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VisionWriter

Game: Tell Challenge

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Tell: Afraid she locked the door.

 

 

Show: This evening, sub-contractors had just finished renovating the rest of the house. Except this master bedroom. So much anticipation . . . now a deep pang of regret. Was it a betrayal to past memories to start completely wiping the facade from this room in the a.m.? Why not just leave it alone? Just then, Karen's cell phone rang. It's Rick's name. Would he, husband of 16 years, agree?

 

 

Tell: What an archaic sound! That's an ice cream truck churning out kiddy music, and it's a block away now.

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Oops. Sorry guys... I did the challenge from my phone and I only noticed now that there were several posts after the one I did. My bad people...

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Tell: What an archaic sound! That's an ice cream truck churning out kiddy music, and it's a block away now.

 

 

Show: Sally stood by the curb holding her eager daughters hand. "Look Mommy, the twuck." Sally looked down the road and saw the multi-colored truck billowing out its canned kiddy music bringing its frozen wares. She thought, some things never change.

 

 

Tell: The computer never works right.

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Tell: The computer never works right.

 

 

Show: I slouched. An e-mail from the IT department said, "Your software is working as designed". Why does everyone get away with this but the "user"?, I mused. The toy store is right, the hamburger flipper is right, the politician is right--now the IT office is right. Unless I prove otherwise. Is this French jurisprudence, guility until proven not so? Whatever happened to, "The customer is right"? Quality Improvement has evolved from gauging customer satisfaction to a PR campaign touting satisfaction with meeting internal expectations. Pardon me while I unhitch my cart and tie it to a post :cool:!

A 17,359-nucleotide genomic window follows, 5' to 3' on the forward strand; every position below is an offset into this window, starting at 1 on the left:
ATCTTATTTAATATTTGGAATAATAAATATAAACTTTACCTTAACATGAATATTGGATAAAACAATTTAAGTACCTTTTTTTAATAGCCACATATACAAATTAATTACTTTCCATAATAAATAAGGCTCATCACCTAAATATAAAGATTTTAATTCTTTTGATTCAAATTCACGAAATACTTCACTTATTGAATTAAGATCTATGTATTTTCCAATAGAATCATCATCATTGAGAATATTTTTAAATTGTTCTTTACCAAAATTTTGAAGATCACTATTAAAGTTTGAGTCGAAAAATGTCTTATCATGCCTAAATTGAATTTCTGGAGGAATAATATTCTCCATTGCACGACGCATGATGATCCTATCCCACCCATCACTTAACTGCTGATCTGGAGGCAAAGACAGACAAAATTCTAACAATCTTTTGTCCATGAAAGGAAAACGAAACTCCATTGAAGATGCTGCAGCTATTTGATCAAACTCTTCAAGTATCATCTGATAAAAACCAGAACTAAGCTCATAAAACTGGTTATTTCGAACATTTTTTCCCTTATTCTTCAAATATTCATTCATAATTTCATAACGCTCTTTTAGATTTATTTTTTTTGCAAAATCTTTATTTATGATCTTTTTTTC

Tell: It was time for a few praise songs in the morning service. Into the first few notes, the overheard projector broke. Silence.

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Tell: It was time for a few praise songs In the morning service. Into the first few notes, the overhead projector broke. Silence.

 

 

Show: Jimmy, the praise and worship minister stood on the platform and started clapping his hands to the sound of the music. "Okay everyone, help me on this new song, you can follow lyrics on the overhead." Knowing the song by heart, he closed his eyes yielding to the Spirit's moving. The moment of rapture suddenly faded to silence, and he opened his eyes to a mass of blank faces staring at a empty screen.

 

 

Tell: It was love at first sight.

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Tell: It was love at first sight.

 

 

Show: No, not a yearling. It was a photo of a woman I had not met. In the hallway of a house of a friend.

 

 

The photo was of his oldest daughter. "Oldest?", I thought, when I heard the identification after I asked.

 

 

I thought, "She is so young in my heart, I feel opened." That conviction never left. We married--now going on 37

 

 

years.

 

 

Tell: The yo-yo and hula hoop: these have had practical applications in my life.

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Tell: The yo-yo and hula hoop: these have had practical applications in my life.

 

 

Show: At the time, I hadn't given much thought to showing my sons how to maneuver two retro, throw-back toys as a yo-yo and hula hoop. They were both impulse buys at the local second-hand shop and I figured it was a fun time to pass the afternoon. But when I recall the sparkle in their eyes when they say, "Daddy, look at what I can do," my pride can only be riveled by theirs. The walls echoed their laughter which lasted not the anticipated hours, but for days. And those pieces of second-hand, throw-back plastic has created memories for my children and myself, where nothing nor no one can ever take away.

 

 

Tell: He fell off his bike.

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Tell: He fell off his bike.

 

 

Show: Billy sat on his new bicycle gripping the handlebar tightly waiting for his father to give him a shove. His father ask, "Are you ready?" He shook his head and off he went. With determination, he snatched the handlebars back and forth trying to steady the unruly brute. The wobbly machine finally yielded to demands of its master. As he turned to his father with a smile of satisfaction, his father yelled, "Look ou..." but it was too late, a tree jumped in front of him and to the ground he went.

 

 

Tell: The honeymoon was wonderful.

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Tell: The honeymoon was wonderful.

 

 

Show: The sensation of his gentle touch, the taste of strawberry cake, the breeze of the cool California winds sparked back into her mind as she exited the hotel.

 

 

Tell: The house flooded.

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Tell: The house flooded.

 

 

Show: "Not again!" I cried in frustration as I ran for more towels, ignoring the ache in my muscles as the icy water swallowed my feet. I was wasting my time. Rain continued to pour outside, water oozed through the gap beneath the weathered door and covered the kitchen floor. My shoulders slumped in defeat as I gazed down the wet hall.